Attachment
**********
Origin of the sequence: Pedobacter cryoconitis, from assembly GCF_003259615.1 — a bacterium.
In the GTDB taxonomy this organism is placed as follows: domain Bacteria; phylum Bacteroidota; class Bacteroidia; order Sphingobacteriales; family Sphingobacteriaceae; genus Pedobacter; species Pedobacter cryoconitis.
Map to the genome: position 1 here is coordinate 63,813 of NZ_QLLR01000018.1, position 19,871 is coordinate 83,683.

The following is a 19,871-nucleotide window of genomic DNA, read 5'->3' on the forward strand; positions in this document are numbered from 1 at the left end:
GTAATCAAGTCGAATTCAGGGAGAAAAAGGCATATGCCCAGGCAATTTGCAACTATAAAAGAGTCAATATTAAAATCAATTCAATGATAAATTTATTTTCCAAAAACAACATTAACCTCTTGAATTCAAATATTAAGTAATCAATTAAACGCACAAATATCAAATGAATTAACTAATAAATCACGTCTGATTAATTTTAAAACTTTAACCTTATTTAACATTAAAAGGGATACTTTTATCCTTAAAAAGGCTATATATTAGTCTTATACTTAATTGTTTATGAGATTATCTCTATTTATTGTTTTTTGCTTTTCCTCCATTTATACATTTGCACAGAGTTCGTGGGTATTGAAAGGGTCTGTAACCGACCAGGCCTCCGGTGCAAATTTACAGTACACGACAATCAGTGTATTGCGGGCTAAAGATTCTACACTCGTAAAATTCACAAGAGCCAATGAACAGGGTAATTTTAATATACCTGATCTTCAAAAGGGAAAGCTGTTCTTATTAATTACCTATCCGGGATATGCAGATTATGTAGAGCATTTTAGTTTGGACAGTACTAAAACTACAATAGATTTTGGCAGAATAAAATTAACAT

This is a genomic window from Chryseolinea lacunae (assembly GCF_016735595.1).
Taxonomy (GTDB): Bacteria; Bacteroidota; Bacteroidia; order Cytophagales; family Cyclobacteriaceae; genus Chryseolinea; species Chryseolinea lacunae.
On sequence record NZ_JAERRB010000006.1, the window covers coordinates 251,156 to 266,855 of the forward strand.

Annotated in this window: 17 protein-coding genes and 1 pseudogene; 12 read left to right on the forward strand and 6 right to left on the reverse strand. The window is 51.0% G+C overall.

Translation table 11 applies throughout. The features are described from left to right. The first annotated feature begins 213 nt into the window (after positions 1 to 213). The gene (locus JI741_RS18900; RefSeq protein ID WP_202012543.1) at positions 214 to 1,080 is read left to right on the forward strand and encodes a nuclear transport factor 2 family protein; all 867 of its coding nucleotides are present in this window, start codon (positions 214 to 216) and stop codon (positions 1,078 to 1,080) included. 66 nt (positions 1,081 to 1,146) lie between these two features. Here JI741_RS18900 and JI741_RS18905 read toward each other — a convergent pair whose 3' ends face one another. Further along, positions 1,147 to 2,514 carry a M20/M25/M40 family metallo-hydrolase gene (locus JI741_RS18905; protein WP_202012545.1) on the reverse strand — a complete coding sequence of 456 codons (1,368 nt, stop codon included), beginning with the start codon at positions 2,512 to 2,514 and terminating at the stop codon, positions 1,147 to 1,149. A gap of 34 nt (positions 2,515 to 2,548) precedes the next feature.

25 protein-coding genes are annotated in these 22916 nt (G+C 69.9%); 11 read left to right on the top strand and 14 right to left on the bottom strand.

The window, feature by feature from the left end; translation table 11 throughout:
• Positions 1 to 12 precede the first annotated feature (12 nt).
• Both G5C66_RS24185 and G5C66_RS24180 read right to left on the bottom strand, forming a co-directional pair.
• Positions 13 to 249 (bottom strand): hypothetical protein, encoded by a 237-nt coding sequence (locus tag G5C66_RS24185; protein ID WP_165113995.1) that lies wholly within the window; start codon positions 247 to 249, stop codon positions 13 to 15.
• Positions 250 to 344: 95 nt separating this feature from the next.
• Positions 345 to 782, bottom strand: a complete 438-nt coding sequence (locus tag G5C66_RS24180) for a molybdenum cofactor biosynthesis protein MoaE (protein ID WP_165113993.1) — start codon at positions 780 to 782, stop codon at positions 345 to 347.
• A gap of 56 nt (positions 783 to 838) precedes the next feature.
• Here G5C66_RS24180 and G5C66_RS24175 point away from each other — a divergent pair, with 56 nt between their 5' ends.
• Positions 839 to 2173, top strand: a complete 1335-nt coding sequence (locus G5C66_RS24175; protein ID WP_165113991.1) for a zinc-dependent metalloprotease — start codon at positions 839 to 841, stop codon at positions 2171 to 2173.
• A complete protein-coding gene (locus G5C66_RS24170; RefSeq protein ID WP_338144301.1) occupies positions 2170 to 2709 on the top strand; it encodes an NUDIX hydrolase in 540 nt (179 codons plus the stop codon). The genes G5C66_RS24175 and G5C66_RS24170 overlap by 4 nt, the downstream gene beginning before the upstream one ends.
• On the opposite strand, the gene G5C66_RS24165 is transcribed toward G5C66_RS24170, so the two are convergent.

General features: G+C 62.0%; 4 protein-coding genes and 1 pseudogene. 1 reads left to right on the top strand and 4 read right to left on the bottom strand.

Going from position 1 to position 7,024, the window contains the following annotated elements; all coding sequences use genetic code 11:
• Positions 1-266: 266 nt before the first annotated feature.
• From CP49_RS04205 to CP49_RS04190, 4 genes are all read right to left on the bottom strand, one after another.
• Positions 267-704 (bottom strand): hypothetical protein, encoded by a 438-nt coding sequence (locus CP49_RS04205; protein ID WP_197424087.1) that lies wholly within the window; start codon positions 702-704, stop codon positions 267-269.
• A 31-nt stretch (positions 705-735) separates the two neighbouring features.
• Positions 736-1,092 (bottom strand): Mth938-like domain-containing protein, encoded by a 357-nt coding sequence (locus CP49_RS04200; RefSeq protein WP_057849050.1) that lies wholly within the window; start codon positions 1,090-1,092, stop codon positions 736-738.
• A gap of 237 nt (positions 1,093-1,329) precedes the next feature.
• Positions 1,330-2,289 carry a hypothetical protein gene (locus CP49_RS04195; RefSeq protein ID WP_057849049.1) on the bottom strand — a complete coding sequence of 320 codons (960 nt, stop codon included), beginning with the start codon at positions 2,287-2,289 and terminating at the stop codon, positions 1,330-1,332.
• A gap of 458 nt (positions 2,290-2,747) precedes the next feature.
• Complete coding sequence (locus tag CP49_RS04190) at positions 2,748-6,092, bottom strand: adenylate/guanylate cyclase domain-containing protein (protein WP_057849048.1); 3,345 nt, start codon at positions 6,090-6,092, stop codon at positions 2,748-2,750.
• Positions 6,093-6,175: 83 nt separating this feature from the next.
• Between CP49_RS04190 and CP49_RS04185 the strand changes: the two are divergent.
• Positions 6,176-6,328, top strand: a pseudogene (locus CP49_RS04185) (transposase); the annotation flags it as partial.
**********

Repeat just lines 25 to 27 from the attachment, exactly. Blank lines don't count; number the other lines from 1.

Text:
• Positions 1-266: 266 nt before the first annotated feature.
• From CP49_RS04205 to CP49_RS04190, 4 genes are all read right to left on the bottom strand, one after another.
• Positions 267-704 (bottom strand): hypothetical protein, encoded by a 438-nt coding sequence (locus CP49_RS04205; protein ID WP_197424087.1) that lies wholly within the window; start codon positions 702-704, stop codon positions 267-269.